This next example was over 15 years ago, and I’m still pissed about it.
I was hunting mule deer in a Washington State unit that had a fairly large minimum on antler size. This was a long time ago so I don’t remember the exact size, but I want to say it was a 5-point minimum to harvest. I could be way off base, but that’s what is in my head.
I found a 5-point buck running with some 2 and 3 points. It was wide open country with hills and valleys. I put the stalk on this buck all day. I watched them feed on a hillside as the sun went down and came up with a strategy to close the gap the next morning.
As the sun cracked off at first light, I was right on. The bucks were exactly where I thought they would be. I was able to work in on them, creeping through a dry river bottom. I found myself within range of the 5-point. He was a great buck.
Suddenly, one of the smaller bucks busted me. Although, he didn’t quite know what I was. They didn’t run off, they slowly moved off and around the hill at about mid-slope. Out of view.
No big deal, I could continue my river bottom stalk and connect with them still. They had not fully spooked and I was confident I could close the distance again.
As I came to the end of the hill, I left the river bottom and came to mid-slope. Again, they were right where I thought they would be. I needed to inch forward and close about forty yards for a clean shot.
I had been so focused on my stalk and was about a mile and half from the truck that I didn’t realize where I had gone. As it turns out, the main highway took a sharp bend inward toward the hill. I noticed an old Dodge pickup stopped in the middle of the highway.
They were watching me inch forward on this buck. I continued. The deer had no idea I was there, but were watching the Dodge with about half interest. I closed the forty yards and had a great shot. I raised my rifle and scoped the big muley.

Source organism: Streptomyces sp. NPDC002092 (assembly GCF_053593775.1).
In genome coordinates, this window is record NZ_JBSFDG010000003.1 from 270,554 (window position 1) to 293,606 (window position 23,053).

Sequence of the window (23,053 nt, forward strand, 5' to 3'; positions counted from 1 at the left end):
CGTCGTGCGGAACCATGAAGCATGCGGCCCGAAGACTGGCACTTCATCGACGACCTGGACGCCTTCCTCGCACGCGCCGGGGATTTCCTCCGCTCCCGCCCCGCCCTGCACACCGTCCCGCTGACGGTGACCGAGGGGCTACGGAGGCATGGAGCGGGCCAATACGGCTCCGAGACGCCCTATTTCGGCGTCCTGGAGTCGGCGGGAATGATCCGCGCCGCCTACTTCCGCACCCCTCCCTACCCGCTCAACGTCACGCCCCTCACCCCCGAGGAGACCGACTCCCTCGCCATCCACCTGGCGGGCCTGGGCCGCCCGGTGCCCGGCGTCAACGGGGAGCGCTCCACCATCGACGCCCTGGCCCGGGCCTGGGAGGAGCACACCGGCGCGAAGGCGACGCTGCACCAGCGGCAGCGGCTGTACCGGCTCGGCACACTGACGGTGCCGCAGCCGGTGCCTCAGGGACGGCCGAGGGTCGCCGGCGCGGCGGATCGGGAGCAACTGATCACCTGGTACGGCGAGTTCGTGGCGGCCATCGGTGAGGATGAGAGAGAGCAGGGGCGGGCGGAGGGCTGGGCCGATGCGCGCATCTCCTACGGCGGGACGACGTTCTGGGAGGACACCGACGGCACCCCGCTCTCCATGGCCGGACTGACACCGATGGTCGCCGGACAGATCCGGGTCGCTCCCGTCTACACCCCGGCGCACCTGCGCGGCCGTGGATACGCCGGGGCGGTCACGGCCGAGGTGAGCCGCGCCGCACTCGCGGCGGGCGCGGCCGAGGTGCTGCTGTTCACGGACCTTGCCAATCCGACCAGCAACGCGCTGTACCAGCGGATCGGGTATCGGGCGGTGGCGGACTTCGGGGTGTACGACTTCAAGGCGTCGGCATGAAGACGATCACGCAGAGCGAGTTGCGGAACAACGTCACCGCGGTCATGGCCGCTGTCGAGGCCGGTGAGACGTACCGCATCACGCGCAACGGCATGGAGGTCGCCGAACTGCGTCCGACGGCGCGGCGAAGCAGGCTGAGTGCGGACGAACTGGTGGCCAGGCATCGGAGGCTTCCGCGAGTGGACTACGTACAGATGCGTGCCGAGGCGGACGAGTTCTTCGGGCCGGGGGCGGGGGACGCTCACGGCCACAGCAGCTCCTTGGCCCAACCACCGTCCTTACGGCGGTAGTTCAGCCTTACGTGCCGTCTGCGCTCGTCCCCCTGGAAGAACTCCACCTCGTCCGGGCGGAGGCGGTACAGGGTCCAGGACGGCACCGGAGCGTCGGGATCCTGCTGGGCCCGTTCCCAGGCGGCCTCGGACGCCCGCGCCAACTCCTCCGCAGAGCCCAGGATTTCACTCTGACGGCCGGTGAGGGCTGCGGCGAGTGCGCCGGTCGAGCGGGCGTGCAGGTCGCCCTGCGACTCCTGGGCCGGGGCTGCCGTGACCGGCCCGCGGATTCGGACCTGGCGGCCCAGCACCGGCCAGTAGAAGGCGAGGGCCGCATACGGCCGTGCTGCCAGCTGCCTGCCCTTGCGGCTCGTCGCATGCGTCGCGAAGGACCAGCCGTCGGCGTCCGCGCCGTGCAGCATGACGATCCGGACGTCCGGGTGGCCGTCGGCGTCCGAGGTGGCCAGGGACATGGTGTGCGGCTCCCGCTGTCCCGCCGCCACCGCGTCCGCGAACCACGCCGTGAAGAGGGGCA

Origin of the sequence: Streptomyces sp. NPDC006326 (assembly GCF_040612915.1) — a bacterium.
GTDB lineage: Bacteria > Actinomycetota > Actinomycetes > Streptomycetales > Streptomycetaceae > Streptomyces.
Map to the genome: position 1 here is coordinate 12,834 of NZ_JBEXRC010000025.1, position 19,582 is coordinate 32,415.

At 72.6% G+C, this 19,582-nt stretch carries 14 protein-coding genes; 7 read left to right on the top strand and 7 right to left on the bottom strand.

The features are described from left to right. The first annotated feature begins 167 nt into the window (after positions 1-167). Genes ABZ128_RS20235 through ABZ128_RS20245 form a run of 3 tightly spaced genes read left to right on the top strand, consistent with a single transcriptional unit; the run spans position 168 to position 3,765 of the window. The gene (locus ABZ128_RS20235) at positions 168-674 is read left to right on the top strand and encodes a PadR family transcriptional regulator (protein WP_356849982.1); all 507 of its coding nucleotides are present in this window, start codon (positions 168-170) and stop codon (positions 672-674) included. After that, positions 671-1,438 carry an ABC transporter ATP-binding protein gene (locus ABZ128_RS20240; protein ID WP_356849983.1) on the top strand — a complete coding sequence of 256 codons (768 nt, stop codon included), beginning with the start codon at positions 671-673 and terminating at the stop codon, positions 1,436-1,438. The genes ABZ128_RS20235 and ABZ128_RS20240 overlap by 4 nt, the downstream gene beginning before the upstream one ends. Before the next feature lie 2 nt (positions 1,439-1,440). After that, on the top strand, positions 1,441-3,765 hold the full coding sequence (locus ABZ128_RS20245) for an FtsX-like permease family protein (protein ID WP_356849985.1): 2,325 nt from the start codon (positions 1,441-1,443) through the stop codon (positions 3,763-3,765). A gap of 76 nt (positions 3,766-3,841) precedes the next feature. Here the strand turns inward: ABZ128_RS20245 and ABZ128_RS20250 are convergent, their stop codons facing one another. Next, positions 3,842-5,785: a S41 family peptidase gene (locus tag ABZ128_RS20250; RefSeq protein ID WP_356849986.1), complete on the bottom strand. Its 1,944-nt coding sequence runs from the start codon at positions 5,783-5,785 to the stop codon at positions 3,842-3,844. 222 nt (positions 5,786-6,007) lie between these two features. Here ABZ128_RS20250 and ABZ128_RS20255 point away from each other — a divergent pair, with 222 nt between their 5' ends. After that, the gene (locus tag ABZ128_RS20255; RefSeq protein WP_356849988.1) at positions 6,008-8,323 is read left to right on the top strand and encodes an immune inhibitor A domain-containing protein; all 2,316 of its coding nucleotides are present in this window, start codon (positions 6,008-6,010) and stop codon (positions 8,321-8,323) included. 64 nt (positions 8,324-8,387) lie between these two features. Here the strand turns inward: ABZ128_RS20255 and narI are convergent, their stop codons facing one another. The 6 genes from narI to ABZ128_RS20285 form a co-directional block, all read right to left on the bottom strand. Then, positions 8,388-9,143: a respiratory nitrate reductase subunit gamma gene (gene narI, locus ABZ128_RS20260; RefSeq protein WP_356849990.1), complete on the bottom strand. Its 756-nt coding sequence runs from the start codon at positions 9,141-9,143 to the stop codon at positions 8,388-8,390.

A shot rang out, the buck dropped. Here’s the kicker… I never pulled the trigger.
In perhaps the most blatant display of disrespect that I have ever seen in the field, the guys in the Dodge pickup, in the middle of the highway and fully aware that I was there, shot that buck from underneath me.
You remember those cartoons as kids where Yosemite Sam or Donald Duck would lose their shit so bad that there would be steam shooting up from their heads and you couldn’t understand what they were yelling? That was me.
It is important to understand that these days I am a lot calmer. I surprise myself with my patience and ability to work things out with people I have differences with. Back then, I was fresh out of the military and had a temper that could sink ships.
They gutted that deer and drug it back to the highway faster than a drunk on free peanuts. I was right there, yelling like a drill instructor and threatening to beat some unethical asses. It was ugly and they got the message.
First of all, what they did was illegal in the State of Washington (I believe in all states). You cannot shoot game from a state highway. Secondly, they knew I was stalking that buck. I didn’t own that deer, but neither did they. I was legal, and in terms of ethical hunting standards, had rights to the opportunity before us. Personally, I would never, in a million years and twice on a Sunday, ever shoot at a buck that I could obviously see another hunter stalking on. Period.